WASHINGTON — The U.S. Supreme Court is letting a new Texas law that restricts abortions stand — instead of imposing a preliminary injunction against the statute. The court voted 5-4 to let the Texas anti-abortion law stand — at least for now.

The Texas law and a five-vote conservative majority on the Supreme Court potentially challenge the 1973 Roe v. Wade ruling legalizing abortion.

The Texas law allows private individuals to sue abortion providers and other facilitators of abortions in Texas courts. Anti-abortion plaintiffs could receive damages of $10,000 or more in those cases which apply to abortion after six weeks and a fetal heartbeat is detected.

The Supreme Court’s five conservative justices, three of them appointed by former President Donald Trump, voted not to block the Texas law which went into place Wednesday. They pointed out the law could still be challenged and potentially overturned.

“In reaching this conclusion, we stress that we do not purport to resolve definitively any jurisdictional or substantive claim in the applicants’ lawsuit. In particular, this order is not based on any conclusion about the constitutionality of Texas’s law, and in no way limits other procedurally proper challenges to the Texas law, including in Texas state courts,” the conservative justices wrote their opinion.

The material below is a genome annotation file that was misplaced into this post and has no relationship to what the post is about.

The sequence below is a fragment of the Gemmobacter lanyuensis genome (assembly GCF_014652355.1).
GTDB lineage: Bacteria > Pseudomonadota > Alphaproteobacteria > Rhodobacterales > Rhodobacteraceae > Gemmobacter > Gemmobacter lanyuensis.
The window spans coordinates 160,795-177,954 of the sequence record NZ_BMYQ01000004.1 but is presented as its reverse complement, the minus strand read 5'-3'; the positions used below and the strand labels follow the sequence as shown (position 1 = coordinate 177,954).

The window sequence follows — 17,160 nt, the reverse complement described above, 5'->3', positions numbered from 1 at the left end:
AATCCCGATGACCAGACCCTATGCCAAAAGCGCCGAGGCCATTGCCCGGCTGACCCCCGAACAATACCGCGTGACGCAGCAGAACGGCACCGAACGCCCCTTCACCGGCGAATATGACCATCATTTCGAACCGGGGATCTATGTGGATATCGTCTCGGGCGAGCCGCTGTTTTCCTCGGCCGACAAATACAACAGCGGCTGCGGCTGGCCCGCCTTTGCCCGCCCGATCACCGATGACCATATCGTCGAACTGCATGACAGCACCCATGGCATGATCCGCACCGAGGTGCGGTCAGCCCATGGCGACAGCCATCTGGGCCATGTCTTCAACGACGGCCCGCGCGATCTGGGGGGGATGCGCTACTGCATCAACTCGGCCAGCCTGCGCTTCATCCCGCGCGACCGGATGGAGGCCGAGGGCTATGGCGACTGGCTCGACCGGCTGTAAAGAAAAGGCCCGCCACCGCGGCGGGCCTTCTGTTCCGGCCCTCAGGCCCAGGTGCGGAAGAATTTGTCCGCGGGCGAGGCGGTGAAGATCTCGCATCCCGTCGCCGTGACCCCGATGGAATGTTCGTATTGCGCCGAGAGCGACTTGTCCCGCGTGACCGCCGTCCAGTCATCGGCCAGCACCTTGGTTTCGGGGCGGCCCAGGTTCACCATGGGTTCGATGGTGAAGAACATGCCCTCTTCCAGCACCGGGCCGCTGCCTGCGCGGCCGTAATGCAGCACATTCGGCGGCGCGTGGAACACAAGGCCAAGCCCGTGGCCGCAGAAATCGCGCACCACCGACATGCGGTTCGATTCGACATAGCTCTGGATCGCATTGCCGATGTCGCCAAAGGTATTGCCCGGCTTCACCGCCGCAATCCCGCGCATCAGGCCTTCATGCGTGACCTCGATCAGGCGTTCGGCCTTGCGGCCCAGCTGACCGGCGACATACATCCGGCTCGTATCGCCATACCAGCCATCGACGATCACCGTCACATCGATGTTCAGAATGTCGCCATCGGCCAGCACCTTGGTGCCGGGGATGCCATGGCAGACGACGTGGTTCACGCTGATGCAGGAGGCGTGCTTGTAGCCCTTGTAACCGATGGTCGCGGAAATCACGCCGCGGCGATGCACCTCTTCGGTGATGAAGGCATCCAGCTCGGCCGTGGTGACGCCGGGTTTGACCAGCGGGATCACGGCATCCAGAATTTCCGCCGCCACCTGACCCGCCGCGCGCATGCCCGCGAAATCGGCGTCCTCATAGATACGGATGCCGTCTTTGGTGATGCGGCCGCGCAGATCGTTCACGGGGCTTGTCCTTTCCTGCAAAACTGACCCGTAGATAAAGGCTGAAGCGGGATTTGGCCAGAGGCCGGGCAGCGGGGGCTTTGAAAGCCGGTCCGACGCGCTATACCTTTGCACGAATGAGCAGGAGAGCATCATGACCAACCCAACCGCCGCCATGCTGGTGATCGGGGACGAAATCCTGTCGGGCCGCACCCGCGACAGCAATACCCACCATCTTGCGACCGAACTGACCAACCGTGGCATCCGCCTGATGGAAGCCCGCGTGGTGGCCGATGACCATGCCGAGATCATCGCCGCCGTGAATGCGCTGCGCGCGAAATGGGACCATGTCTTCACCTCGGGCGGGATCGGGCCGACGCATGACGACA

Justice Amy Coney Barrett joined the court’s four other conservatives in keeping the Texas restrictions. Barrett succeeded late Justice Ruth Bader Ginsburg, an ardent backer of abortion rights last year. Trump’s three Supreme Court nominations (Barrett along with Justices Brett Kavanaugh and Neil Gorsuch) were part of the majority opinion.

The ruling is a victory — at least temporarily — for anti-abortion activists and could show a larger change in the court when it comes Roe v Wade and abortion rights.

U.S. Supreme Court Chief Justice John Roberts joined the court’s four liberal justices in pushing for the Texas law to be blocked.

“The Court’s order is stunning. Presented with an application to enjoin a flagrantly unconstitutional law engineered to prohibit women from exercising their constitutional rights and evade judicial scrutiny, a majority of Justices have opted to bury their heads in the sand. Last night, the Court silently acquiesced in a State’s enactment of a law that flouts nearly 50 years of federal precedents,” wrote Justice Sonia Sotomayor in her dissent.

Anti-abortion advocates welcomed the 5-4 decision.

“No freedom is more precious than life itself. Starting today, every unborn child with a heartbeat will be protected from the ravages of abortion. Texas will always defend the right to life,” said Texas Gov. Greg Abbott, a Republican.

The Supreme Court’s upholding of the Texas law — at least for now — is a departure from federal courts’ usual penchant to block implementation of abortion laws aimed at the 1973 Roe v. Wade case.